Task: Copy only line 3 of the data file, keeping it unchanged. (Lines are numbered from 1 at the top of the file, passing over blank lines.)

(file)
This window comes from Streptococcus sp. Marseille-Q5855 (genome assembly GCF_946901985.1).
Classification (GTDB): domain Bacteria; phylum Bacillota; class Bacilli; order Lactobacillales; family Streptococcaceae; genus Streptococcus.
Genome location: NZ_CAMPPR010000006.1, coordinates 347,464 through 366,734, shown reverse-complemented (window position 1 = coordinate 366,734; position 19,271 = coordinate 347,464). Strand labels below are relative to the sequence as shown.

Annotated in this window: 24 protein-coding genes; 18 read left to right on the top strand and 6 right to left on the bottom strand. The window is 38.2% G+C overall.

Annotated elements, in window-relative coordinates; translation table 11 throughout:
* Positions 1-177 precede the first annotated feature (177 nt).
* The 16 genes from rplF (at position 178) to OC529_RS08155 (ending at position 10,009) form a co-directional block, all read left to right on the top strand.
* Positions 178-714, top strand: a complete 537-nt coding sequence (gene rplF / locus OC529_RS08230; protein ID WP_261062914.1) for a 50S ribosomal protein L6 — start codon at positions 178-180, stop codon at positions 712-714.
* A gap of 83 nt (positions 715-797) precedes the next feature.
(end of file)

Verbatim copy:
Genome location: NZ_CAMPPR010000006.1, coordinates 347,464 through 366,734, shown reverse-complemented (window position 1 = coordinate 366,734; position 19,271 = coordinate 347,464). Strand labels below are relative to the sequence as shown.